As an example, Caparrós mentioned the case of a woman who suffered verbal abuse from one of her male bosses while working as a coach at a Spanish football team. The story had been silenced by the team and not pursued by other news organisations. But she decided to go public and speak with Relevo after seeing how the newsroom was covering the Rubiales’ scandal.
“Covering these stories is very important because it has an impact on the lives of specific women who have been impacted by these structures,” Caparrós said. “This woman told me, ‘You have heard me like no one else has ever done.’”
3. Building a diverse newsroom in terms of age and gender paid off. Around one-third of Relevo’s journalists are women and most are under 40. Most sports newsrooms in Spain skew much older and much more male. This made a difference when covering Rubiales’ scandal as Relevo understood the nuances of the story and avoided some of the pitfalls its competitors fell into.
“One of the things that makes us different from our competitors is the presence of women in the newsroom,” Caparrós said. “That's what made us put our eyes on this story and see the importance of what happened.”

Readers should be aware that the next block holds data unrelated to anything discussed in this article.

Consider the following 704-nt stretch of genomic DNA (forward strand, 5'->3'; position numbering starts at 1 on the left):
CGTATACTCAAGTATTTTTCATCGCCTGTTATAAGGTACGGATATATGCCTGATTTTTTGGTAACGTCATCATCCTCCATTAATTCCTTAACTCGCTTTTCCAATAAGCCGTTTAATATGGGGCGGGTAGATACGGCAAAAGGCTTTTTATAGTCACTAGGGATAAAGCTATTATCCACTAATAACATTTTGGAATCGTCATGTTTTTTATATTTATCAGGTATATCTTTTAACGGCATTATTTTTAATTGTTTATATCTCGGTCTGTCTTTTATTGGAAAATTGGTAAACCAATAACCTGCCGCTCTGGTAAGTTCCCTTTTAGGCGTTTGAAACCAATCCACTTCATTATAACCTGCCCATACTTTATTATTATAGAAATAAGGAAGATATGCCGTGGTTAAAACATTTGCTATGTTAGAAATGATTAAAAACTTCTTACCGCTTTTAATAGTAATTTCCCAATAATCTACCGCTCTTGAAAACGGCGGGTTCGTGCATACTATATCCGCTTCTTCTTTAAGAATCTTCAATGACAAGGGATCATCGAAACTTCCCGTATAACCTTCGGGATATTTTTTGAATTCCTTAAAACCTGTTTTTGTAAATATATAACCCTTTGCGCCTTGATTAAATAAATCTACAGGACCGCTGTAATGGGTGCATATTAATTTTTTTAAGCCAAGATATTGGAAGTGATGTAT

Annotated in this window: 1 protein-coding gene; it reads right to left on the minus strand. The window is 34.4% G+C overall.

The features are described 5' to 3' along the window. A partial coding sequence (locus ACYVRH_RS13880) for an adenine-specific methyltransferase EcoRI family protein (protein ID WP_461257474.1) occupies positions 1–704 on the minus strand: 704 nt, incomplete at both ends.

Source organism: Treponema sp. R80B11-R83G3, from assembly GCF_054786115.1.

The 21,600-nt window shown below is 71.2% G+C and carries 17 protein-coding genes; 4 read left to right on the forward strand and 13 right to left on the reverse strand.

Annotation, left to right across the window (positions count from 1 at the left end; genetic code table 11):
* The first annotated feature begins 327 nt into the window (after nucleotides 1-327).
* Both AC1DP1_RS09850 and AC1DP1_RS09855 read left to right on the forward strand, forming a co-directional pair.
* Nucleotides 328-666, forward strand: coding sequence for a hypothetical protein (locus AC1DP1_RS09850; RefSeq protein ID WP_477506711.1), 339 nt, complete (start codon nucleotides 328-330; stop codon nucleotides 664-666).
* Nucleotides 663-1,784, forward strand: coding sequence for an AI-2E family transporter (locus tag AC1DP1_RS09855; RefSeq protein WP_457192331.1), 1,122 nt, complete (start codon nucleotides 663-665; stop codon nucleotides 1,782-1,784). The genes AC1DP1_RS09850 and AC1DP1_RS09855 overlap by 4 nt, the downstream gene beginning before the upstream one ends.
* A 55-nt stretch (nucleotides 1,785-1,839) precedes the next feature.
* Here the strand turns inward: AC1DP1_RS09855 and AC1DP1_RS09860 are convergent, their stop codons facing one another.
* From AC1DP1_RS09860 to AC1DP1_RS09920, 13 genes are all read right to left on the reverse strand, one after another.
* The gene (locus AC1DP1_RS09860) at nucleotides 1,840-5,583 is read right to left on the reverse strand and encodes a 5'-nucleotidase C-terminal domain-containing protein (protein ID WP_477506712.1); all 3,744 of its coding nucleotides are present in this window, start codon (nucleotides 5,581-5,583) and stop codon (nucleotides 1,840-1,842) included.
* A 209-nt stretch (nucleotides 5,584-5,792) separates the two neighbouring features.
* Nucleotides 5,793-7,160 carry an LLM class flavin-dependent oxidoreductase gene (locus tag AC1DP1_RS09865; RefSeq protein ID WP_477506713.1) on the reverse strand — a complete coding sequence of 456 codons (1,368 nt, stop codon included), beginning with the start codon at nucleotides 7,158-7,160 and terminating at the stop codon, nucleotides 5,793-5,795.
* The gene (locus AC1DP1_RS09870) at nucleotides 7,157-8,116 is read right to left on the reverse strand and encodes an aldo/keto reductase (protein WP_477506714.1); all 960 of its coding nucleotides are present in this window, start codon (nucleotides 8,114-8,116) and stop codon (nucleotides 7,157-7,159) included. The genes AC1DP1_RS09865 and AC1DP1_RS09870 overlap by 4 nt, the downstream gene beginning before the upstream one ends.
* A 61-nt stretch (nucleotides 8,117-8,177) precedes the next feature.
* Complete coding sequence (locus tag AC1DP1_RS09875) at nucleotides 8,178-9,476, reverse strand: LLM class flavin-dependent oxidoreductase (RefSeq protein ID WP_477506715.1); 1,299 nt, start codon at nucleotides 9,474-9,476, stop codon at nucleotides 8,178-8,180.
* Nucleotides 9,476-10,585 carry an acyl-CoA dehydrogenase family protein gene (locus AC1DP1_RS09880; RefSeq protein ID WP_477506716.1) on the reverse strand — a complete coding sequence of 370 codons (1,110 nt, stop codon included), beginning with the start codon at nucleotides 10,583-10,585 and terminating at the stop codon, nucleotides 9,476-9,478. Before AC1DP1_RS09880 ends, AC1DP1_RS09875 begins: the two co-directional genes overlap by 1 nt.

Journalists often debated how to cover the story. But with such a diverse newsroom it was easier to get it right. “The most senior journalists learnt from women and from younger journalists and realised they were right,” Elizari said. “We were ready to cover the story in a different way because we were ready to speak in a different way.”
4. Relevo is much more than a website and its journalism lives on many platforms. Before even launching its website, Relevo had more than half a million followers on its social media channels. Today it has more than a million. This social launch helped them fine-tune the tone of its coverage and experiment with language and formats before launching their product in full.